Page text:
Systemic onset juvenile idiopathic arthritis: a single center experience
Turkish Journal of Pediatrics
Sağ E, Uzunoğlu B, Bal F, Sönmez HE, Demir S, Bilginer Y, Özen S. Systemic onset juvenile idiopathic arthritis: a single center experience. Turk J Pediatr 2019; 61: 852-858. Systemic juvenile idiopathic arthritis (sJIA) presents with prolonged fever and systemic features such as arthritis, rash, lymphadenopathy, hepatosplenomegaly and serositis. In this study, we aimed to evaluate the clinical and laboratory findings, and outcomes of sJIA patients from a tertiary rheumatology center. Between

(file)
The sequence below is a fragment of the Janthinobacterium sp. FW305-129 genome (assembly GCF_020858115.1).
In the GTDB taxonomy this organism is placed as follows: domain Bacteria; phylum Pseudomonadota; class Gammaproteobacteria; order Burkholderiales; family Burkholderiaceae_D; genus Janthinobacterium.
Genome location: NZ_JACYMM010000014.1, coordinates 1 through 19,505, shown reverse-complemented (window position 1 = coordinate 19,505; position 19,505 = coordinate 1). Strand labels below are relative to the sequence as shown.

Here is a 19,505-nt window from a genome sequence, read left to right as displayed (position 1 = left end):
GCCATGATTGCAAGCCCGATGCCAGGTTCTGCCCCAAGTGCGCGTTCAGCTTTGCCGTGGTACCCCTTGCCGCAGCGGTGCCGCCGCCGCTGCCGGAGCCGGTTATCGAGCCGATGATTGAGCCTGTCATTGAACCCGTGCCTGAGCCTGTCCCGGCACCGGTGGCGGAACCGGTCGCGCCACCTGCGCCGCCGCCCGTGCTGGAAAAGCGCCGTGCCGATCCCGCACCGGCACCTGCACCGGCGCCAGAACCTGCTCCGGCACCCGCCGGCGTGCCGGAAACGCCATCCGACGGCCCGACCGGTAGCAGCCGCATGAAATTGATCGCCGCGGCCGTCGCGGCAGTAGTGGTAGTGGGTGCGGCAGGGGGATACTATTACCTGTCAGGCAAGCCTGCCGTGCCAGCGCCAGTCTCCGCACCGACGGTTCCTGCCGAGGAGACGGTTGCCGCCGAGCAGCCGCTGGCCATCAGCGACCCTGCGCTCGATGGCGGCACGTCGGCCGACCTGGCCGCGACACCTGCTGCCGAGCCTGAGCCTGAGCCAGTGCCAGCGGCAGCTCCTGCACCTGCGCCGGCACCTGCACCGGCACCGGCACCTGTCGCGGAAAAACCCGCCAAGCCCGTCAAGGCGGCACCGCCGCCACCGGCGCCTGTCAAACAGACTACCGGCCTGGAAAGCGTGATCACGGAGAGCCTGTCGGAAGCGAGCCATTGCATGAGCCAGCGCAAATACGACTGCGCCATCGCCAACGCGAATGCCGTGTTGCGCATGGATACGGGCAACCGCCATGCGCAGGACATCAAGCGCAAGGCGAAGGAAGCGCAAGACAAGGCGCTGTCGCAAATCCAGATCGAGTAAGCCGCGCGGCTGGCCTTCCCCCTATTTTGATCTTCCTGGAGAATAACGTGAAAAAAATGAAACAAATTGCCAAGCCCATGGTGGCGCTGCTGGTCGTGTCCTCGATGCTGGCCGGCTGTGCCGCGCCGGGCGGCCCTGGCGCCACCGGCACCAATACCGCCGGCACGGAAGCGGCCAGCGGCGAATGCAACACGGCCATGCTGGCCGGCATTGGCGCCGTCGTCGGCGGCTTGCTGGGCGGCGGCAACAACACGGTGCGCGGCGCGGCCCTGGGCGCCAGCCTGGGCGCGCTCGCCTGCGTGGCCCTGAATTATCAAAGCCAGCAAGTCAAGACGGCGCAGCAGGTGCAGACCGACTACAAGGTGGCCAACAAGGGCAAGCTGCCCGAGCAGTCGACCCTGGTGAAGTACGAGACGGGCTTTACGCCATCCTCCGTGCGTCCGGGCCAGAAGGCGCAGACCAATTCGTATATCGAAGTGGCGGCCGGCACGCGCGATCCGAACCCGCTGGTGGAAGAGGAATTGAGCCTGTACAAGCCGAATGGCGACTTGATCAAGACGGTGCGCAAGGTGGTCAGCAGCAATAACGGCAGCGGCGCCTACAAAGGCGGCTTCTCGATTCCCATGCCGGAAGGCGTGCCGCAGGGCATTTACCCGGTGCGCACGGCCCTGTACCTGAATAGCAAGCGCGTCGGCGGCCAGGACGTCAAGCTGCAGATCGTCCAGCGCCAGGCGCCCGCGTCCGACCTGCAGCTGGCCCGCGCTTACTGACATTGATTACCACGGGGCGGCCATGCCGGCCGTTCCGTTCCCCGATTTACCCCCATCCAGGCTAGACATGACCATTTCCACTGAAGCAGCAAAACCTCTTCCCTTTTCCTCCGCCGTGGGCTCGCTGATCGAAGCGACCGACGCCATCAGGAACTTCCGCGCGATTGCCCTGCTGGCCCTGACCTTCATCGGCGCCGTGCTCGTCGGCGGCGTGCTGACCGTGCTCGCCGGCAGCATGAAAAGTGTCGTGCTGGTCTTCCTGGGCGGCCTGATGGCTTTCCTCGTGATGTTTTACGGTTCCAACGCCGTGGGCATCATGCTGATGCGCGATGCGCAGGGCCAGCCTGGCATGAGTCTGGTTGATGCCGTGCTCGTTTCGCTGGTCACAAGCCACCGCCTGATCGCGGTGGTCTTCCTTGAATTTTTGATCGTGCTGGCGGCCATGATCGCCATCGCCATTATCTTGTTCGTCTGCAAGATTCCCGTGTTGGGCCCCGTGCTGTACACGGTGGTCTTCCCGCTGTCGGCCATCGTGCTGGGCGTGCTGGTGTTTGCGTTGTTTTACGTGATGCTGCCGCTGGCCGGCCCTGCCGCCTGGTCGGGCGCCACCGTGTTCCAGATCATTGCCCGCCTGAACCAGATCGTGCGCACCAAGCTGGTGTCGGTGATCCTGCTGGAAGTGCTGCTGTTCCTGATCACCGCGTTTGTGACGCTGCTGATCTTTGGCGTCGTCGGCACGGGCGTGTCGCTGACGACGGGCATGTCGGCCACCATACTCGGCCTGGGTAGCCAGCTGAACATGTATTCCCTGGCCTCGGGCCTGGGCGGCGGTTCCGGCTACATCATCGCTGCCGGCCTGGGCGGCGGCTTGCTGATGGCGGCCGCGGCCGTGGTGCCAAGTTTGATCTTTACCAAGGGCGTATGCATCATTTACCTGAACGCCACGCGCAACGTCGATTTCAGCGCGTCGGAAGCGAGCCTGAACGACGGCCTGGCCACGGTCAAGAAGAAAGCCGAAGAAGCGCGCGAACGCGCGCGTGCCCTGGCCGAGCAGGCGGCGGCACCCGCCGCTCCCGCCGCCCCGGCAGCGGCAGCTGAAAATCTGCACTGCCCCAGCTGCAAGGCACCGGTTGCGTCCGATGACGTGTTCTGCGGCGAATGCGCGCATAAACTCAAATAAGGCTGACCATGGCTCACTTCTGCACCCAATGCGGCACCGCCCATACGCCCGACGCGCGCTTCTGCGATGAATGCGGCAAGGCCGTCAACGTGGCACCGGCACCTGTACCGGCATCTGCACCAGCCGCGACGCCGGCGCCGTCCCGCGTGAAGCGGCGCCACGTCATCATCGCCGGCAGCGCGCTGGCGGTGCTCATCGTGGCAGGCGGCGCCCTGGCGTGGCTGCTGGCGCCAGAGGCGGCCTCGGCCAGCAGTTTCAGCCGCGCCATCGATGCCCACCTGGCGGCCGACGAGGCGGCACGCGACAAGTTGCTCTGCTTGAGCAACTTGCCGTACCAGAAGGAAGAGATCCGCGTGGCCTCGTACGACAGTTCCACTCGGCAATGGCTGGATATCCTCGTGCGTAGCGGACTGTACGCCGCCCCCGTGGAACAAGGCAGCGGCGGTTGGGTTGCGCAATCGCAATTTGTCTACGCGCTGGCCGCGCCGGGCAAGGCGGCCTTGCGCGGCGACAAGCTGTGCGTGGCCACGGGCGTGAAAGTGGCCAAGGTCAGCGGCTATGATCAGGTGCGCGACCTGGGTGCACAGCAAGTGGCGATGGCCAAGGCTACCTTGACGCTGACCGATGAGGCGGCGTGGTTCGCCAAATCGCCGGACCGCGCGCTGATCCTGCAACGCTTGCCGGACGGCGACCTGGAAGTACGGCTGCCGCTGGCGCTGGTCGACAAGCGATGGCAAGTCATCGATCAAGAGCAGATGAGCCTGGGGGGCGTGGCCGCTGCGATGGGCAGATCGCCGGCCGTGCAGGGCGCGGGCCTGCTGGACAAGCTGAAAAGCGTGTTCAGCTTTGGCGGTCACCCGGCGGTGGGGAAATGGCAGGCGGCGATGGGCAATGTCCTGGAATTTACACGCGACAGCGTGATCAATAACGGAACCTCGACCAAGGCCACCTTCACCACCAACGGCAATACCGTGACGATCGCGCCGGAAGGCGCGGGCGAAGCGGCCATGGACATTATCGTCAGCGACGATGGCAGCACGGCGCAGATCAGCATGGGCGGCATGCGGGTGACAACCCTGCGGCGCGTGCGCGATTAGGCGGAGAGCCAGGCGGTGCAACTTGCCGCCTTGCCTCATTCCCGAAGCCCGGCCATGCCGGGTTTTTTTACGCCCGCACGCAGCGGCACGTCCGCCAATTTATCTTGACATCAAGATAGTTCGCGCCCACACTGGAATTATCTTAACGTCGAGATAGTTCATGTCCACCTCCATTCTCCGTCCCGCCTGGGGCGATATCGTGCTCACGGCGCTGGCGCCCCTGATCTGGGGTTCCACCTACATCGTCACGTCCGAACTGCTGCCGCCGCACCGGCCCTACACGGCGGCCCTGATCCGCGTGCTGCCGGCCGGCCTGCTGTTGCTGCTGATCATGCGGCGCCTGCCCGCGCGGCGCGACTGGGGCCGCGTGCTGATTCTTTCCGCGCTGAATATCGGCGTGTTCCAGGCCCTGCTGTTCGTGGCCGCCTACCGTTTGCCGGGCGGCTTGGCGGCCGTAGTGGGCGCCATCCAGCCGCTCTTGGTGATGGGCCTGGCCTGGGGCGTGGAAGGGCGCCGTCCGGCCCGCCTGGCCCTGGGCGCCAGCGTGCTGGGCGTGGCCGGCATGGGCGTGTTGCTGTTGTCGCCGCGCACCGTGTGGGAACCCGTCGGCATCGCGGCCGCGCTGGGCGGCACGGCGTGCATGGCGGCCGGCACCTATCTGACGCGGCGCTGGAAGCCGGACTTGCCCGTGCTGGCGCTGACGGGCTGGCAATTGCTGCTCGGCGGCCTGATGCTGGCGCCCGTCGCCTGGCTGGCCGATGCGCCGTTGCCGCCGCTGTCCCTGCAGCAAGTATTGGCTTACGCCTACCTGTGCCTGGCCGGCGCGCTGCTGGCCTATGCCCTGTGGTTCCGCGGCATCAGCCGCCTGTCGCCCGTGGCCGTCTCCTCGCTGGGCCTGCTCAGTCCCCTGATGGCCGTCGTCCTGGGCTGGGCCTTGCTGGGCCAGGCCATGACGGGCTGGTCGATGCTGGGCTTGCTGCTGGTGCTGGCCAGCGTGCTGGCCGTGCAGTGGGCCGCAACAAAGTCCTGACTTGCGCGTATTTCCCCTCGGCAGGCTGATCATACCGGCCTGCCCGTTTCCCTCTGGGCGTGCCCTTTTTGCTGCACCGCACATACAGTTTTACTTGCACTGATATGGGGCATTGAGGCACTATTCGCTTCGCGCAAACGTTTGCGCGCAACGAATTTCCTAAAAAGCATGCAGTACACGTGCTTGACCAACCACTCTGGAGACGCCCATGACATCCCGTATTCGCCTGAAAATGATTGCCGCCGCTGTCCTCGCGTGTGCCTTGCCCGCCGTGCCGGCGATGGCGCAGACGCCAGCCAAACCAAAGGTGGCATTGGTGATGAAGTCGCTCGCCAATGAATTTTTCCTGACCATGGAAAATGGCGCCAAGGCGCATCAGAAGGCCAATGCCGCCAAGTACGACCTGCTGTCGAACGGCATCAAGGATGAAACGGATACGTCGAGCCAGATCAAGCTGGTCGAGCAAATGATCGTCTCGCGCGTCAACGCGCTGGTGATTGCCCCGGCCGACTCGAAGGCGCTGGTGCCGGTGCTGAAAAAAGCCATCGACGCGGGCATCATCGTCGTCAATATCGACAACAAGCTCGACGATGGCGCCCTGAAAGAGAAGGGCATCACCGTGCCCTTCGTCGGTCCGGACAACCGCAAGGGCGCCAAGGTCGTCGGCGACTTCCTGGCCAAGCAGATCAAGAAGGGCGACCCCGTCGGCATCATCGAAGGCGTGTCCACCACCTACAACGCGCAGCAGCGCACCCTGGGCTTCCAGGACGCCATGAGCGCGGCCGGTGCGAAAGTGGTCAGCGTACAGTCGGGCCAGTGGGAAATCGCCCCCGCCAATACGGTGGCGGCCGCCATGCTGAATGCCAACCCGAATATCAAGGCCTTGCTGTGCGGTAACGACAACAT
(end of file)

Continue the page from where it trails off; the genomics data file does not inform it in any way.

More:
... 0-2017, patients who had been diagnosed with sJIA, participated in the study. The demographics, clinical and laboratory features, and outcomes, were evaluated retrospectively. Seventy-five sJIA (%56 male) patients were enrolled. The mean age at diagnosis was 6,45±4,80 years. At the time of diagnosis, the most common findings were fever (%100) followed by arthritis (78,7%), and rash (66,2%). Twenty-four percent of the patients present with macrophage activation syndrome (MAS) at the time of diagnosis. Totally, 36% of the patients had at least one MAS attack during the course of the disease. 46% of the patients had polyphasic course while 54% had one attack (26% monophasic, 28% persistant). All of the patients were treated with non-steroid anti-inflammatory drugs (NSAID) and/or corticosteroids at the beginning of the disease. Twenty percent of the patients reached remission with corticosteroid or disease-modifying anti-rheumatic drugs (DMARDs) however the rest of the patients needed at least one biologic agent. Anakinra was the most common first-line biologic treatment choice (n=45). Fourteen (18,7%) of the patients had polyarticular joint involvement during the disease course, and 5 of them achieved remission with tocilizumab. Systemic JIA is an important disease with high risk of morbidity and mortality. As our center is one of the most important tertiary referral rheumatology centers in the country, we had a high MAS incidence. Eighty percent of the patients achieved remission with a biological agent. Anti-IL1 drugs are mostly preferred for ongoing systemic inflammation. Anti-IL-6 agents are very efficient in patients with a polyarticular course.